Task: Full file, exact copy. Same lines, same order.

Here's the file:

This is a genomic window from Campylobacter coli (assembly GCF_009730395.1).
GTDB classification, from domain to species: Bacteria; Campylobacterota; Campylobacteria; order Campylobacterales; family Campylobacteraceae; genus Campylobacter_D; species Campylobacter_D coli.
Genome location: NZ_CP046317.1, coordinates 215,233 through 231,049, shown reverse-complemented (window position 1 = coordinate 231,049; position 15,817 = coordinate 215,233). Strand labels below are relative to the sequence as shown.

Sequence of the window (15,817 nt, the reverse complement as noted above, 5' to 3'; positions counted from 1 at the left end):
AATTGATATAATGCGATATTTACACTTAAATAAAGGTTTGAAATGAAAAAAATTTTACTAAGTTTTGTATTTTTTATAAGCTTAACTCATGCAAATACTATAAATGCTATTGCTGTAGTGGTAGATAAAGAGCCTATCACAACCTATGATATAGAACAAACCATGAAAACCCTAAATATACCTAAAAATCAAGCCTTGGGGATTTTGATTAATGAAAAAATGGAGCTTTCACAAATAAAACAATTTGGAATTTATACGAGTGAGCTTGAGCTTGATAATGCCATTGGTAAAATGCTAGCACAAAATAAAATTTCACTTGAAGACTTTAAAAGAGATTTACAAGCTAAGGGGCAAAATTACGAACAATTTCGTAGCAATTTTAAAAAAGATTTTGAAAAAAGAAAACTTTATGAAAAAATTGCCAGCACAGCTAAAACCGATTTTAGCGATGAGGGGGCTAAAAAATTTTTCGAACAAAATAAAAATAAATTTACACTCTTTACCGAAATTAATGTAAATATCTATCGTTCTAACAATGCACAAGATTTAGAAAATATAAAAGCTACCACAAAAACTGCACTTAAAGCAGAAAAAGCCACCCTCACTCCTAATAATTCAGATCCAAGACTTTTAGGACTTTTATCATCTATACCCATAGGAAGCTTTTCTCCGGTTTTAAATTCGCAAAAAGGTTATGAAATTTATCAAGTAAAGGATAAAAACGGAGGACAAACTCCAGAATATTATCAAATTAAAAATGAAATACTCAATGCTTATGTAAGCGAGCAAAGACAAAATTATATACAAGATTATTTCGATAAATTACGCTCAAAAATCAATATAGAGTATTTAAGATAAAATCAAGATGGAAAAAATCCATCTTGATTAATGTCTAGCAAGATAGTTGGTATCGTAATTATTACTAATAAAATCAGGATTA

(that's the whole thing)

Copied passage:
This is a genomic window from Campylobacter coli (assembly GCF_009730395.1).
GTDB classification, from domain to species: Bacteria; Campylobacterota; Campylobacteria; order Campylobacterales; family Campylobacteraceae; genus Campylobacter_D; species Campylobacter_D coli.
Genome location: NZ_CP046317.1, coordinates 215,233 through 231,049, shown reverse-complemented (window position 1 = coordinate 231,049; position 15,817 = coordinate 215,233). Strand labels below are relative to the sequence as shown.

Sequence of the window (15,817 nt, the reverse complement as noted above, 5' to 3'; positions counted from 1 at the left end):
AATTGATATAATGCGATATTTACACTTAAATAAAGGTTTGAAATGAAAAAAATTTTACTAAGTTTTGTATTTTTTATAAGCTTAACTCATGCAAATACTATAAATGCTATTGCTGTAGTGGTAGATAAAGAGCCTATCACAACCTATGATATAGAACAAACCATGAAAACCCTAAATATACCTAAAAATCAAGCCTTGGGGATTTTGATTAATGAAAAAATGGAGCTTTCACAAATAAAACAATTTGGAATTTATACGAGTGAGCTTGAGCTTGATAATGCCATTGGTAAAATGCTAGCACAAAATAAAATTTCACTTGAAGACTTTAAAAGAGATTTACAAGCTAAGGGGCAAAATTACGAACAATTTCGTAGCAATTTTAAAAAAGATTTTGAAAAAAGAAAACTTTATGAAAAAATTGCCAGCACAGCTAAAACCGATTTTAGCGATGAGGGGGCTAAAAAATTTTTCGAACAAAATAAAAATAAATTTACACTCTTTACCGAAATTAATGTAAATATCTATCGTTCTAACAATGCACAAGATTTAGAAAATATAAAAGCTACCACAAAAACTGCACTTAAAGCAGAAAAAGCCACCCTCACTCCTAATAATTCAGATCCAAGACTTTTAGGACTTTTATCATCTATACCCATAGGAAGCTTTTCTCCGGTTTTAAATTCGCAAAAAGGTTATGAAATTTATCAAGTAAAGGATAAAAACGGAGGACAAACTCCAGAATATTATCAAATTAAAAATGAAATACTCAATGCTTATGTAAGCGAGCAAAGACAAAATTATATACAAGATTATTTCGATAAATTACGCTCAAAAATCAATATAGAGTATTTAAGATAAAATCAAGATGGAAAAAATCCATCTTGATTAATGTCTAGCAAGATAGTTGGTATCGTAATTATTACTAATAAAATCAGGATTA